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Categorized | Banks

Spain stress tests fail to dispel clouds


Posted on September 30, 2012

Bankia©Reuters

Is it enough? That was the question on the lips of Spanish bank watchers over the weekend, following news on Friday that the sector would need as much as €59.3bn of new capital.

A detailed examination of the loan books of 14 banks showed that seven did not have enough capital. The biggest shortfalls were at Bankia, the agglomeration of former savings banks whose problems triggered this year’s nervousness across the banking sector, which was deemed to need nearly €25bn, up from the €19bn capital gap identified only a few months ago. But Banco Popular, another listed bank that is Spain’s sixth biggest lender, was told it would need to raise €3.2bn of fresh capital. While Bankia’s money was always going to have to come from European rescue funds, Popular insisted on Friday that it would raise its capital needs under its own steam.

    Spain capital needs graphicClick to enlarge

    Madrid hopes the detailed “bottom-up” review of 115,000 loans, conducted by Oliver Wyman with close international supervision from authorities including the International Monetary Fund and the European Central Bank, will dispel investor doubts over the true extent of losses in the sector. Overall, the total shortfall drops to €53.7bn after including deferred tax assets and ongoing mergers, according to the report.

    Some Spanish bankers have been critical of the process, none more so than Angel Ron, executive chairman of Banco Popular, the largest non-nationalised lender to fail the test, attacking the process for “weakening” banks and adding “confusion”.

    “It is like taking a very aggressive medicine before having the disease,” Mr Ron said before the results were released. Immediately after results showed the bank had a €3.2bn capital shortfall under an “adverse” scenario, it said it would not need any state aid.

    Analysts however argue that with the bank having suffered a sharp fall in its share price, and the equity capital markets all but closed to most lenders, it will be a gruelling process for Banco Popular to sell new shares, and possibly highly dilutive for existing investors.

    The majority of Spanish bankers have been generally supportive of the stress tests, arguing that their rigour and the level of international supervision marked a decisive step in restoring international confidence in the country’s financial sector. “These are the most demanding tests ever in Europe,” said Francisco González, executive chairman of BBVA, Spain’s second largest bank by assets. “It is a very important step to restore confidence in the Spanish financial system”.There remains some scepticism, however. Analysts at Nomura, for example, question why the stress scenarios for property market slump is a third less extreme than in Ireland.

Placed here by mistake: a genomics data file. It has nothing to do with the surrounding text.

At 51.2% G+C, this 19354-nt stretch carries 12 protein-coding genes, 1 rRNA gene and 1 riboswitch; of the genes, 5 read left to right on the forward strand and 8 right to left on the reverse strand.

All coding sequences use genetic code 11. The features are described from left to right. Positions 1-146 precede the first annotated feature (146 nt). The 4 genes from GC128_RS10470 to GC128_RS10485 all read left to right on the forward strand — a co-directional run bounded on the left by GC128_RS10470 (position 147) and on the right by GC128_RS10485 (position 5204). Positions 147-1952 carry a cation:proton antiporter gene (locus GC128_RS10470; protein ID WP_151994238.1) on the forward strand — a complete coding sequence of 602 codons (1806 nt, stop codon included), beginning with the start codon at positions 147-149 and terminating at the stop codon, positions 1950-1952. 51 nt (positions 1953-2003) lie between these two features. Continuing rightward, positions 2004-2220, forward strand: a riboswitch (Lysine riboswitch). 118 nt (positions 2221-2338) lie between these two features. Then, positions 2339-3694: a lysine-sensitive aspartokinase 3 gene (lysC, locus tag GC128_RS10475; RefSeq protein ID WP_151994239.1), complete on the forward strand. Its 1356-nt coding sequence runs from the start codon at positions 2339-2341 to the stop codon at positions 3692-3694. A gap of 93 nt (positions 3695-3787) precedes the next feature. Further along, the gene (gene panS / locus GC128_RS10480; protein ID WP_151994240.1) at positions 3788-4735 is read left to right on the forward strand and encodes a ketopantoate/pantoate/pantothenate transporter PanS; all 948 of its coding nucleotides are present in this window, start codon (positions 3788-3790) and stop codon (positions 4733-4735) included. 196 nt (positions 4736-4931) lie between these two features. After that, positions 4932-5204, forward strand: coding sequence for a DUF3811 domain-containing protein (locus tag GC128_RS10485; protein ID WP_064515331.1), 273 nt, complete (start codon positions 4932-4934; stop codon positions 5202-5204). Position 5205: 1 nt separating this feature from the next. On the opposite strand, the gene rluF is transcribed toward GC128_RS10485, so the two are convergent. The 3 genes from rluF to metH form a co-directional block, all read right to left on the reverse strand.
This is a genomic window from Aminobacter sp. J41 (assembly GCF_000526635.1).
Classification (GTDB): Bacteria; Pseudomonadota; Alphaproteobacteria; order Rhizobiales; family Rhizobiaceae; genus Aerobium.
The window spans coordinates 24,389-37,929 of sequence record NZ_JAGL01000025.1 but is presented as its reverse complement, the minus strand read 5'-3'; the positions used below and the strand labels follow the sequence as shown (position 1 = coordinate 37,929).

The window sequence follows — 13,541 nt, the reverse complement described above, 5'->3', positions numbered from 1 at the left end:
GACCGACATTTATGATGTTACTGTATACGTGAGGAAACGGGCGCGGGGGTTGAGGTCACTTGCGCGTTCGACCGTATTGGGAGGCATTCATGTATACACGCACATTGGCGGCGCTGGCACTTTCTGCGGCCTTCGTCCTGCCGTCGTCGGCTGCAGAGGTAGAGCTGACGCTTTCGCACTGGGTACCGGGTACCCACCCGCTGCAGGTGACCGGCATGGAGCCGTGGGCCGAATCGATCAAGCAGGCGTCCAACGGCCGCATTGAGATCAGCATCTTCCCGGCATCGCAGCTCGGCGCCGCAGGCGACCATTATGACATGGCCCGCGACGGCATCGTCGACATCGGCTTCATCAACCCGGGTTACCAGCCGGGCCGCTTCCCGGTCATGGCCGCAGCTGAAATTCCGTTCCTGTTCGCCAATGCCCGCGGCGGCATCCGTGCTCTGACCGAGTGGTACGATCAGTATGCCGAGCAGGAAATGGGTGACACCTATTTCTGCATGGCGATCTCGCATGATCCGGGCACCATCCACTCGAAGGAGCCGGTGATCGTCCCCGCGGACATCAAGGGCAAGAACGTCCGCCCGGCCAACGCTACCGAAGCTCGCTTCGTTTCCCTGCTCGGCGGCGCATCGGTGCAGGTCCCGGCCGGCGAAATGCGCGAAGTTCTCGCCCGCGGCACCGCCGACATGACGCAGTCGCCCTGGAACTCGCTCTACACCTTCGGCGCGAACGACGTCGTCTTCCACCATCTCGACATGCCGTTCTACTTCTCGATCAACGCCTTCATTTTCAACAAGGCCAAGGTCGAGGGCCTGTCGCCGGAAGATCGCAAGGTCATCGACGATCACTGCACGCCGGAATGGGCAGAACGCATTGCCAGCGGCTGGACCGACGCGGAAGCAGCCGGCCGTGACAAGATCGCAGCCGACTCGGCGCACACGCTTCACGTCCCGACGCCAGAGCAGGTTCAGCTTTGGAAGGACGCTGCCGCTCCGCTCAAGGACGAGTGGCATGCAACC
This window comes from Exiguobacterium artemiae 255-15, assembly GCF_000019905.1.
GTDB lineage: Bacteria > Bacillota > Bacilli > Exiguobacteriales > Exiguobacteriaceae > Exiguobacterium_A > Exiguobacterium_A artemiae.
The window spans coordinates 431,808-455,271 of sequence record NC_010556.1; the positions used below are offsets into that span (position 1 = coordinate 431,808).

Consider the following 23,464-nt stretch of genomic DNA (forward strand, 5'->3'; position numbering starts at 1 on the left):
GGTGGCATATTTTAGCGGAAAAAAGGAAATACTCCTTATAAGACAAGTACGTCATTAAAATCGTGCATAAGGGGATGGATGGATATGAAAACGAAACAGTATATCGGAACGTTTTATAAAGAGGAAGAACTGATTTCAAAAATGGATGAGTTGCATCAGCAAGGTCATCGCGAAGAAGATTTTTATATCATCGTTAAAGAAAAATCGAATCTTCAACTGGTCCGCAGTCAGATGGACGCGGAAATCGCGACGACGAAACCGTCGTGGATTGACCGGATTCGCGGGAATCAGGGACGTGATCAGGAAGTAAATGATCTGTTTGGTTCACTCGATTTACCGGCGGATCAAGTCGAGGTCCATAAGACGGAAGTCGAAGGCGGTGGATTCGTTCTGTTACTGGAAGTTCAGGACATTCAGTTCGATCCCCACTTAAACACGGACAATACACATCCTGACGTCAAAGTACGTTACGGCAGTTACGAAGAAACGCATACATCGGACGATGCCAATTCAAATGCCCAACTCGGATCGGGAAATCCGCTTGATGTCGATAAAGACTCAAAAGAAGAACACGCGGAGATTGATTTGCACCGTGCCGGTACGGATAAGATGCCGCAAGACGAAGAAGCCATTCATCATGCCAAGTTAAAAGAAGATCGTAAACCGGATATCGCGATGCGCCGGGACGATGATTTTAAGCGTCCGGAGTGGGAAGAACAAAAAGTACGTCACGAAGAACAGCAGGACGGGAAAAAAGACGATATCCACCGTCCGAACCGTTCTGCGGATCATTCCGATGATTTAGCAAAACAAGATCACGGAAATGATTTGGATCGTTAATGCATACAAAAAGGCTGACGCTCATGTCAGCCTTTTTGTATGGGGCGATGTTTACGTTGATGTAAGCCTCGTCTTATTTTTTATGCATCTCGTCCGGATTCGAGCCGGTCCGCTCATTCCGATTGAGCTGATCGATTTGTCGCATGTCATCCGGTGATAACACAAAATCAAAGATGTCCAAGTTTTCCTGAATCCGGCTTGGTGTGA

Those involved in the tests argue that Spain’s crisis is more advanced than it was in Ireland when an equivalent process took place there two years ago, meaning that more of the drop in property values is already baked into asset prices.

    About 11 per cent of the total credit assets of the 14 institutions were individually examined by Oliver Wyman and the Big Four auditors, with about 30 per cent of the €300bn of developer loans owned by Spanish banks scrutinised.

    This saw 115,000 individual loans picked at random and individually examined by a team of 450 auditors over three months, or about three loans per auditor each day.

    In several cases loans were made to the same client, people involved in the tests said, meaning that the workload would have been reduced.

    Despite the depth of analysis on the loan book, critics also attacked the narrow focus of the exercise, echoing criticisms of last year’s Europe-wide stress test of eurozone sovereign debt, which failed to extrapolate the risk of a sovereign default to other related risks such as funding costs.

    In the Spanish test, one area of similar omission was banks’ equity stakes in other companies. While it was already known that the process would not focus on this area, analysts and investors question the wisdom of such a blinkered approach.

    La Caixa, the Catalan savings bank listed as Caixabank, controls large chunks of the utility Gas Natural, the oil company Repsol and smaller stakes in Telefonica and other companies, with the dividends from these holdings representing an important part of its cash flow.

    “This is completely inconsistent, because one of the components of the adverse macro scenario is a higher than 50 per cent fall in the stock market in Spain,” said one fund manager. “How on earth would you avoid taking provisions on your equity portfolio?”.

    Investors will be watching closely to see how the Spanish authorities and the banks with shortfalls manage the recapitalisation process in collaboration with their European partners. But with scepticism already widespread, analysts see little chance of a swift dispersion of the clouds hanging over Spain’s banks.